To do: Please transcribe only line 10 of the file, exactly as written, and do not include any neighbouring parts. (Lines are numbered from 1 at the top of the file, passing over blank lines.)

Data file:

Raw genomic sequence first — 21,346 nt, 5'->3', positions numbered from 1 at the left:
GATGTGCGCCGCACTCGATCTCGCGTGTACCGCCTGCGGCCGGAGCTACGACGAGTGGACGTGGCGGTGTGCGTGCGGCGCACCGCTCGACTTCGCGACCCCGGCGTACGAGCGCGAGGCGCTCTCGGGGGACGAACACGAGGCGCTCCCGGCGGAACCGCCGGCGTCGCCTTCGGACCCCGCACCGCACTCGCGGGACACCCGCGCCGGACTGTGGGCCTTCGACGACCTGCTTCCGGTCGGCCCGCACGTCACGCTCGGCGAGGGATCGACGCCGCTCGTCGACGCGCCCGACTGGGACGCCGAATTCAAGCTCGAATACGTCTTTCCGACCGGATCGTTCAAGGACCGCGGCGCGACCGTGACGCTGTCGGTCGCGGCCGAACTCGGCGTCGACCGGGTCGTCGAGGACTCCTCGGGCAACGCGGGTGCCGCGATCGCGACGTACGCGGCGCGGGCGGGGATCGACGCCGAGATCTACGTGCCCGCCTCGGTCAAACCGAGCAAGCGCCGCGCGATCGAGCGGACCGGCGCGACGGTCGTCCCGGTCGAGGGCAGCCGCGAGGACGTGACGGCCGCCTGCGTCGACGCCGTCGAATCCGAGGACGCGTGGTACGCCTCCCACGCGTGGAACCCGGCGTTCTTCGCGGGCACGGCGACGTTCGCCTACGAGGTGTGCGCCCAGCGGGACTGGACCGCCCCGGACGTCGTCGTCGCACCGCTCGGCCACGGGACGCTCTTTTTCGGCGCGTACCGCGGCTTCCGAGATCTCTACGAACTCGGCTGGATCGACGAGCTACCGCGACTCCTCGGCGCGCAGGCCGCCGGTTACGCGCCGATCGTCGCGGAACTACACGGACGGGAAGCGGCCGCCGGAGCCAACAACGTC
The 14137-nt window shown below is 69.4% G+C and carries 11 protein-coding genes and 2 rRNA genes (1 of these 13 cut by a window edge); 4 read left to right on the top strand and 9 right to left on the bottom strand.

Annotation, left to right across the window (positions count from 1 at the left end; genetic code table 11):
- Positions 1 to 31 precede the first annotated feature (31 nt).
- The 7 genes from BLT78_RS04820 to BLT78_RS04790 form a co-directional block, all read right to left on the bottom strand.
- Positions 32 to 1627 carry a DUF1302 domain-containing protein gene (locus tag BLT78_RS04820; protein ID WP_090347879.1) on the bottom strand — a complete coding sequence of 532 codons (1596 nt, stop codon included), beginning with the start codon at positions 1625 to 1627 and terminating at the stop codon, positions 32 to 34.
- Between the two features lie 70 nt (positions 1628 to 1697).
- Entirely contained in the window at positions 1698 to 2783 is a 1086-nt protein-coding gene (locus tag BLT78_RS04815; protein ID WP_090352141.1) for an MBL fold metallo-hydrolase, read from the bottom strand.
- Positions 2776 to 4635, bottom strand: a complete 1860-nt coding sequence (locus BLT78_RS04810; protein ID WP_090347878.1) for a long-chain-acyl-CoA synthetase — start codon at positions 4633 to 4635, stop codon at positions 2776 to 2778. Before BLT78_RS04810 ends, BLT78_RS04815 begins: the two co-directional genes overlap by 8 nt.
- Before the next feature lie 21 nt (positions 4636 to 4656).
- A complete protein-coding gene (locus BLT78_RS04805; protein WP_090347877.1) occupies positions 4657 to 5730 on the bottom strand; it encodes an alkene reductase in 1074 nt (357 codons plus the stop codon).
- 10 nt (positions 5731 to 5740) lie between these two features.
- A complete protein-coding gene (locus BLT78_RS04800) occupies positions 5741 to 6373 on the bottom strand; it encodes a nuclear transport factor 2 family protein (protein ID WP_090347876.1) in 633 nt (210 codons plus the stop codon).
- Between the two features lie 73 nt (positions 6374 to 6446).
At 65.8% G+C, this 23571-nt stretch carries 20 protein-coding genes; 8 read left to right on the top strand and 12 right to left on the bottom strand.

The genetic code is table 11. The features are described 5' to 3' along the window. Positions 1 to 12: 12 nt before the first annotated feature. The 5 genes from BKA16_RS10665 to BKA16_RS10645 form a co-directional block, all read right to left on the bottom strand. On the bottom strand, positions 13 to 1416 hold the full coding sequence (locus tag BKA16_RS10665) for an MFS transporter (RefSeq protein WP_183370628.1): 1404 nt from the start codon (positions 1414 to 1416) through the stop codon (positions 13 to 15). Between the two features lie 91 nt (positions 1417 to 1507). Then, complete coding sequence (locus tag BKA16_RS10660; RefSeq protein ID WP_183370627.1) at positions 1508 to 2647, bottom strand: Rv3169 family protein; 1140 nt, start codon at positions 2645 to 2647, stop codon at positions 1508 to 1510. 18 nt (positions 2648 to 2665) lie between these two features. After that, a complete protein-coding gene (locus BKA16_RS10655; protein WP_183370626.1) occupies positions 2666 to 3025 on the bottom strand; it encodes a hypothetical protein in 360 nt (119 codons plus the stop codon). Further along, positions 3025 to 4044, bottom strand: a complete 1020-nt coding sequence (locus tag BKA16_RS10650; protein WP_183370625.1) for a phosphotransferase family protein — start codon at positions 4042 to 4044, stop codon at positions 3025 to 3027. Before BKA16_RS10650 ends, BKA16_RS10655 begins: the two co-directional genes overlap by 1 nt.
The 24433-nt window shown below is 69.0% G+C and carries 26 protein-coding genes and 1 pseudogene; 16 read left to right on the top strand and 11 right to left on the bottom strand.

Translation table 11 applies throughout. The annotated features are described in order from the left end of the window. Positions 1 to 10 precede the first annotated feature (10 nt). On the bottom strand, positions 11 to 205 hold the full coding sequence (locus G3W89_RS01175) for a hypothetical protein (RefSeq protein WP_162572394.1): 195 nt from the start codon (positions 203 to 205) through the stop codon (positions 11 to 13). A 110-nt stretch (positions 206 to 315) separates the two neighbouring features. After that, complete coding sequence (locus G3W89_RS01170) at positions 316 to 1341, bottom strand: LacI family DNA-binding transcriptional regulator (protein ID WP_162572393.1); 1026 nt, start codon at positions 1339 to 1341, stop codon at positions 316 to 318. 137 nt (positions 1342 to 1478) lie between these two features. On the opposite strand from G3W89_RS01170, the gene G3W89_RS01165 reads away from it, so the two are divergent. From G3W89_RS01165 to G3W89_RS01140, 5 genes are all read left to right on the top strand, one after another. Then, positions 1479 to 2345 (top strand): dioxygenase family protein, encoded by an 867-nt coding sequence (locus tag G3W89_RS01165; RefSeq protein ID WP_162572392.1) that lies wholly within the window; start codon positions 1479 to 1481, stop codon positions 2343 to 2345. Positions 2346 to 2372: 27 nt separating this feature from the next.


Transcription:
- Positions 2776 to 4635, bottom strand: a complete 1860-nt coding sequence (locus BLT78_RS04810; protein ID WP_090347878.1) for a long-chain-acyl-CoA synthetase — start codon at positions 4633 to 4635, stop codon at positions 2776 to 2778. Before BLT78_RS04810 ends, BLT78_RS04815 begins: the two co-directional genes overlap by 8 nt.